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anything,” Trevor says. Arakura Kindergarten will be presentThe Wainuiomata man says ed with an award this week, having Trevor Mallard has become the support from friends and achieved their silver Enviroschools the new Speaker of the House. family had been phenomenal. certificate recently. The announcement was made “It took me twice as long as The presentation will include the when Parliament resumed on normal to do my shopping at children at the kindergarten on Friday, Tuesday, November 7, with Countdown over the weekend. November 17. MPs of the new Labour-led Friends family and locals have Currently the kindergarten has the Government choosing to elect been universally supportive.” bronze Enviroschools certificate and the Wainuiomata man – who “The only thing that has achieving the silver level illustrates once infamously punched an- changed is that I have to keep FRESH FISH DAILY! their commitment to sustainable, other MP outside the debating reminding people my name is environmentally friendly practices at chamber. still Trevor and not Mr Speakplus 1 Chips the kindergarten. Trevor stepped down from er.” Arakura Kindergarten is part of the Hutt South MP after more than Trevor is a graduate from Hutt City Kindergartens. two decades in the role. He first Victoria University and subentered Parliament in 1984 as sequently from Wellington an MP for Hamilton West. Teachers’ College and the He has held variousStreet, min- Wainuiomata University of Waikato. Can only use one voucher per visit 23 Norfolk Street, Wainuiomata Can only use one voucher per visit 23 Norfolk isterial portfolios including Before Parliament, he worked Expires 30th March 2018 Expires 30th March 2018 PH (04) 564 5566 564 5566 Education and PH State(04) Services as an accountant, teacher and (1999-2005), Sport (1999- rural adult education organiser. A 4.8 magnitude earthquake was 2007), and Associate Finance First on Trevor’s to-do-list felt across the Wellington region at (1999-2008). is looking at making Par11.28pm on Sunday night. Other positions the Wainui- liament more accessible for It was centred in Cook Strait, 30km omata man has held include members, their families, west of the Wellington City, at a depth co-ordinating Minister for and also for the public. of 38 kilometres. Race Relations and Minister “The first thing is to try and Trevor Mallard outside his old Wainuiomata office. Many reports came in from WainuioPHOTO: Wainuiomata News fi le of Energy – along with several get question time running more mata, as well as the wider Hutt Valley other portfolios over the years. smoothly. I want to try and be with the earthquake categorised as “Obviously I enjoyed being a international stage but he says Trevor says being elected less involved and to have more moderate. Speaker is right up there with focus on the questions and senior Minister but this role cer- he will continue to live in More than 11,000 people around New is more prestigious...For 6 Wainuiomata, his career FRESH highlights. Wontons w/watch Sweet sport, & Sourand Sauce 1 Zealand Sweet reported & Sour they Porkfelt the quake. FISH DAILY!answers rather than the drama tainly much of the week, my life won’t spend time in schools, early “I think it is great that some- around them,” he says. Sunday’s quake comes as a reminder Combination Rice 1 Chicken Chow Mein 4 Fish, 2 Hothas Dogs, Sausages centresFried and with the one from Wainuiomata got 2 Trevor is a passionate sup- change much,” Trevor says. 1 childhood to be prepared just days before the the support2ofPotato Parliament to be porter of the Hutt Valley and Trevor’s new profile will be many community groups that Fritters, 1 Chips anniversary of Wellington’s November higher on the national and make Wainuiomata what it is. Speaker. Itplus shows we can do is also a keen cyclist. 2016 earthquake. a 1.5 Litre Coke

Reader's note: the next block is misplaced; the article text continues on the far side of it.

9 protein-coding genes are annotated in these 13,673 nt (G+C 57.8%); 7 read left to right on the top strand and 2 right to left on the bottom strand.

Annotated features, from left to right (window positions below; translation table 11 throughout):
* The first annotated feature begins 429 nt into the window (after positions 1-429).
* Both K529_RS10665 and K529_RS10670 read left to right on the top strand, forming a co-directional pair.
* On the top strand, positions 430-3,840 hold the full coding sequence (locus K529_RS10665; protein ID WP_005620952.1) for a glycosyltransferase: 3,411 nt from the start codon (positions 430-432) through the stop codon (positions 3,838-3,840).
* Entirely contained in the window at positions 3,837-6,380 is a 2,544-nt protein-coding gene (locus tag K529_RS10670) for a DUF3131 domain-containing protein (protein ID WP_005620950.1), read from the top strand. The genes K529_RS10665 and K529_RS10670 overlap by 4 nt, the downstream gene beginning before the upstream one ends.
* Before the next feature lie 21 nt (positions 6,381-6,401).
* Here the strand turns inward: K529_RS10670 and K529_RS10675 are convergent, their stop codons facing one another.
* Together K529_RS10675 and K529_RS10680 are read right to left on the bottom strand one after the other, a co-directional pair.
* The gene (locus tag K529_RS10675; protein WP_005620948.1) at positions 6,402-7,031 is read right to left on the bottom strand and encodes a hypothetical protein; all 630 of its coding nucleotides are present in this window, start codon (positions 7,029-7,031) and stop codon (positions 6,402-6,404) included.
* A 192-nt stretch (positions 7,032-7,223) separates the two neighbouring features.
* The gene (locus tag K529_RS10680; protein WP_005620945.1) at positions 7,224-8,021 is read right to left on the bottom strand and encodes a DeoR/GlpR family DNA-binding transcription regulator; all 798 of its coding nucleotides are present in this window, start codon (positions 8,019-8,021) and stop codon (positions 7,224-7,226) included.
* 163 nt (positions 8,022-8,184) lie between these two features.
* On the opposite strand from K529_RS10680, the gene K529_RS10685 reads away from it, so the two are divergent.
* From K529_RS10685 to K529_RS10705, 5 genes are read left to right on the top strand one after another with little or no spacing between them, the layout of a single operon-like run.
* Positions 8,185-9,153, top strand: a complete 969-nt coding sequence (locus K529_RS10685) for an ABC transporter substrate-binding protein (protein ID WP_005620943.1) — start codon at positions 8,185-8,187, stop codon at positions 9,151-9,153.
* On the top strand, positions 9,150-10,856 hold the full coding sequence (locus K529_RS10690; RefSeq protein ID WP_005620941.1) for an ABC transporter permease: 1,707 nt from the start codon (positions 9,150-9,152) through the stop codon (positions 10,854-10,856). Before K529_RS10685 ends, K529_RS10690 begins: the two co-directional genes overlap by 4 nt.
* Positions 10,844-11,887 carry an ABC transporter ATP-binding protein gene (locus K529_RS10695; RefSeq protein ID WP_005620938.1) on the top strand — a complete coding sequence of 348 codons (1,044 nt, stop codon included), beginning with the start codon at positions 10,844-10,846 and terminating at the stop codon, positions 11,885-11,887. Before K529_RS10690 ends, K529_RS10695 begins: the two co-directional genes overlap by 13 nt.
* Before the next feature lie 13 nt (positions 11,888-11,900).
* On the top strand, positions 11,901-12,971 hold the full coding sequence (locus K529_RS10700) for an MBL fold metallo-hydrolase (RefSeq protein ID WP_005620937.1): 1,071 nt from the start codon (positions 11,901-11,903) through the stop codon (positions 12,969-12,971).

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Wednesday November 15, 2017